preferences—local, commercial and religious—were shown in its composition as in the other provinces. Before its division the council of Nova Scotia consisted of twelve members, all resident in Halifax. The Anglican bishop was a member ex-officio, and eight others were of that Church. The chief justice presided, and around the board were the heads of departments and other influential members of the Family Compact. Two families were represented by five members. One mercantile partnership was also represented by five members. The result was that while needed measures of civil and religious reform were prevented, the interests of the outlying parts of the province were sacrificed to benefit Halifax merchants.
Strongly Entrenched.—This then was the position in all the provinces. The official class had at its command all the executive machinery, all the patronage of the Crown, a subservient legislative council, and, as a rule, a friendly governor. Time executive machinery was harshly and arbitrarily used to put down critics ; the patronage of the Crown was used to reward friends or buy off opponents ; the legislative council prevented legislative reform ; while a friendly governor dissolved a too hostile assembly and reported to the colonial office that all was well. If the long-suffering colonists carried their complaints to the colonial secretary they found, as Howe said, that " there was hardly a public servant iii the province who could not by his representations and influence thwart any resolution or address which the assembled representatives of the whole country thought it their duty to adopt."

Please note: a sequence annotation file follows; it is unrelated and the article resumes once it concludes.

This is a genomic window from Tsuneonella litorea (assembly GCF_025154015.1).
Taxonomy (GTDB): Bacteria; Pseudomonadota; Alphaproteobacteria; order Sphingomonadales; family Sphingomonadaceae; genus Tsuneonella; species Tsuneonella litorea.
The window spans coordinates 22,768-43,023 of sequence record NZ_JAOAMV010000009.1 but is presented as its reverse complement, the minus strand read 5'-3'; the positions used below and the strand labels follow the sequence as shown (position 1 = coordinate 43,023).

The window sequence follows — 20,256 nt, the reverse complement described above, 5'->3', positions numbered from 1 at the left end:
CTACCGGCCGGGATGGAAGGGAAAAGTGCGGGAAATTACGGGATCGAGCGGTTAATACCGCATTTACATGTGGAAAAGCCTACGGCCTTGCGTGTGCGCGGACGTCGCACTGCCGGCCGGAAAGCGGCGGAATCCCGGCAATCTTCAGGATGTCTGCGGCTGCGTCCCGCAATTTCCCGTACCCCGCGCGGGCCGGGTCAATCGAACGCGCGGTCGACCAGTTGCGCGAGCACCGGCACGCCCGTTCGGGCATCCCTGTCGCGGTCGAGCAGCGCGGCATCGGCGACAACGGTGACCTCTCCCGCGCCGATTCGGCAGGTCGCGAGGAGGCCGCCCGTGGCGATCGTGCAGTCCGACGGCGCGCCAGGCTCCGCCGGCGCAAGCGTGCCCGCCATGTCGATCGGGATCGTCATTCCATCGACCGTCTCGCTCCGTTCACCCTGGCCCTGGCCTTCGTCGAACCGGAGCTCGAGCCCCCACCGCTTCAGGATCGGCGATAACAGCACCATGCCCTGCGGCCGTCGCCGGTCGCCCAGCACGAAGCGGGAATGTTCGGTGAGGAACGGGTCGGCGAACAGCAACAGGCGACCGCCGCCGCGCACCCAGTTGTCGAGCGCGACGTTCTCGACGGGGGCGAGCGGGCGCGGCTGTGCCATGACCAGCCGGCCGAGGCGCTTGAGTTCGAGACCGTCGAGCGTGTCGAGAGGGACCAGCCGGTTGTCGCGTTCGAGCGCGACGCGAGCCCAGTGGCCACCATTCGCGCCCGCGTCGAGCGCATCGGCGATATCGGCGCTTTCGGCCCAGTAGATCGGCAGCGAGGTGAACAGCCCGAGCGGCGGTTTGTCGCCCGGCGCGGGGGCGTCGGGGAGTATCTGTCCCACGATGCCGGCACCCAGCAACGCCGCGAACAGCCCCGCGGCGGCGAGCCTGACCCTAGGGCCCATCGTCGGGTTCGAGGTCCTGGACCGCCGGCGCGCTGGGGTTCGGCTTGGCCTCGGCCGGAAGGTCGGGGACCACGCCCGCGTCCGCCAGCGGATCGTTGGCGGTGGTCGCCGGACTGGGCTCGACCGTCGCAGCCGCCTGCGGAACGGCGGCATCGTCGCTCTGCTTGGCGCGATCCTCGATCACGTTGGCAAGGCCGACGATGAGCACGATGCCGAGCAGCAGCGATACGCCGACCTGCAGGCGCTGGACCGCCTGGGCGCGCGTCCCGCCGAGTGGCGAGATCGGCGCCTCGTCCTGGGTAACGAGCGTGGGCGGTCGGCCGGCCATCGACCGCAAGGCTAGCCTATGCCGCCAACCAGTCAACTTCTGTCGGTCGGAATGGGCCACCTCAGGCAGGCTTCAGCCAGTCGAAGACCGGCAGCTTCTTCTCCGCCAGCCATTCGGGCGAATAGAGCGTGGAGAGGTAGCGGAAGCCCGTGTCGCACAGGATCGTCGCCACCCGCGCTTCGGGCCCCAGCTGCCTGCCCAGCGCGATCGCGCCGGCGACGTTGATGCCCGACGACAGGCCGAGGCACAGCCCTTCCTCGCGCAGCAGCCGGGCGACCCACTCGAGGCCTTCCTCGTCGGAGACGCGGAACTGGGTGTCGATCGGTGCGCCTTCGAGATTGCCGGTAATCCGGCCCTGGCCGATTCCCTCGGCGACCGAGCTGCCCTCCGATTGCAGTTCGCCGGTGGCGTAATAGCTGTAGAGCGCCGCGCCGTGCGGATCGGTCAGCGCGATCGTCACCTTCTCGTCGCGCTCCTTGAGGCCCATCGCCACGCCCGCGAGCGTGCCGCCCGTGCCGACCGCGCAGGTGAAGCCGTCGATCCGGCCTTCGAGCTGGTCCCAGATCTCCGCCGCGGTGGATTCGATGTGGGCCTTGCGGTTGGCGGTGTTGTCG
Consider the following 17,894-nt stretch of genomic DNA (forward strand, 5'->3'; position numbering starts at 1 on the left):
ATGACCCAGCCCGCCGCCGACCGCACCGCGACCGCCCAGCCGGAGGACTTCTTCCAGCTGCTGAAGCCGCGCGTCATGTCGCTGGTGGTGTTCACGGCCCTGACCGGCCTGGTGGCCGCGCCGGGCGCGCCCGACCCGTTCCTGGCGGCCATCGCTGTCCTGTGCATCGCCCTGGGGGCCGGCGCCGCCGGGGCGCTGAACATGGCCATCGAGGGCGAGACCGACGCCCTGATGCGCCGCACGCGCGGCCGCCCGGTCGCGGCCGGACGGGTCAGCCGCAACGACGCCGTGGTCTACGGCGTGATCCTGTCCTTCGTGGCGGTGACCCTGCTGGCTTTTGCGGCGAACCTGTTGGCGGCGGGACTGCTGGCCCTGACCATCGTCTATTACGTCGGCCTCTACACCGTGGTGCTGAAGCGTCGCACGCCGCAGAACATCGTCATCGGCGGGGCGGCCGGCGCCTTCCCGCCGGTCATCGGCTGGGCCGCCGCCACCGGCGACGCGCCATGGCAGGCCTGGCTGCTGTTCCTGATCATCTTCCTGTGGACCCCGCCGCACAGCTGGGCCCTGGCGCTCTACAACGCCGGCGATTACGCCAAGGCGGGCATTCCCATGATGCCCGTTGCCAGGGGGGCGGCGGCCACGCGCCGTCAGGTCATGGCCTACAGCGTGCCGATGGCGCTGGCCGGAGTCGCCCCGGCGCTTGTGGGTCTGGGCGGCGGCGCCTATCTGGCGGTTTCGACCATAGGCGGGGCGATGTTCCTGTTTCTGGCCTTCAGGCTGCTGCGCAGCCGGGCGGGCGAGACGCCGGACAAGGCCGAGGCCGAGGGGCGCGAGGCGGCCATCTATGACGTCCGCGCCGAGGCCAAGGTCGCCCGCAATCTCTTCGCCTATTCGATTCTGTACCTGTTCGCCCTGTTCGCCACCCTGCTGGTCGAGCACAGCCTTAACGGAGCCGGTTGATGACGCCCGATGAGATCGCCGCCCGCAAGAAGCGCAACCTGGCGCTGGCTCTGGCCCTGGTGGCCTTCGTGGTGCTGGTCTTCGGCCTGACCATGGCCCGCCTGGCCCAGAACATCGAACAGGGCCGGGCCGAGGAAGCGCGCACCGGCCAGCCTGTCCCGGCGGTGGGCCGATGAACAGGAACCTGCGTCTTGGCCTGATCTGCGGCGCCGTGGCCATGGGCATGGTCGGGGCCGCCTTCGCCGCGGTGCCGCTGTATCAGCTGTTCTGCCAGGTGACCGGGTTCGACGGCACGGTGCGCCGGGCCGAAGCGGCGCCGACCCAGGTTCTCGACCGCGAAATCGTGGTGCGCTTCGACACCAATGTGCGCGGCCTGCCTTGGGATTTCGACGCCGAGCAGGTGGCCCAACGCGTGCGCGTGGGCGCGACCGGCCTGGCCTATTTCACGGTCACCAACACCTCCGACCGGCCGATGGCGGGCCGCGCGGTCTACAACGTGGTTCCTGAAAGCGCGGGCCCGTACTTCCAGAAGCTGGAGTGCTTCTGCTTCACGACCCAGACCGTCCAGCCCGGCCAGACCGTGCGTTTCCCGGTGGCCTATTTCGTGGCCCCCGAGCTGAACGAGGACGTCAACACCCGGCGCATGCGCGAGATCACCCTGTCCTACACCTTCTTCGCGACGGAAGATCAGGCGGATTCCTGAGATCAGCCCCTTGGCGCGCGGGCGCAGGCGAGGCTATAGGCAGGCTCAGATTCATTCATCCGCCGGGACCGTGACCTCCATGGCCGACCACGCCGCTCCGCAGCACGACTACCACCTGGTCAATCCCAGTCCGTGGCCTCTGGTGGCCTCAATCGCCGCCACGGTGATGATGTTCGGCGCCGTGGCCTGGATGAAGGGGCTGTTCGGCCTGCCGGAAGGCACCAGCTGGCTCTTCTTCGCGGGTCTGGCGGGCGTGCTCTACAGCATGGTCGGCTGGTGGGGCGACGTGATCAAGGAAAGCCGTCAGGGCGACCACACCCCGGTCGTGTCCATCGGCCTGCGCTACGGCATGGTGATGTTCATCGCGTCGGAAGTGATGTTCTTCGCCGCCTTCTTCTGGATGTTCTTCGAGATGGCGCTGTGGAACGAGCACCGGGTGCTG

The System at Fault.—Out of such a system grave abuses were sure to arise. But, while we must strongly condemn the system, we must not forget that even among the officials there were very many able and upright men, to whom we owe much for the material progress of the country during those years. Colonial government was then in its infancy, and many men both in England and on this side of the Atlantic conscientiously believed that to give entire control to the colonial assemblies would be but a step toward separation from Great Britain. We know now that they were mistaken. We have long enjoyed a full measure of self-government in Canada without any loosening of the strong tie of affectionate attachment which binds us to the motherland.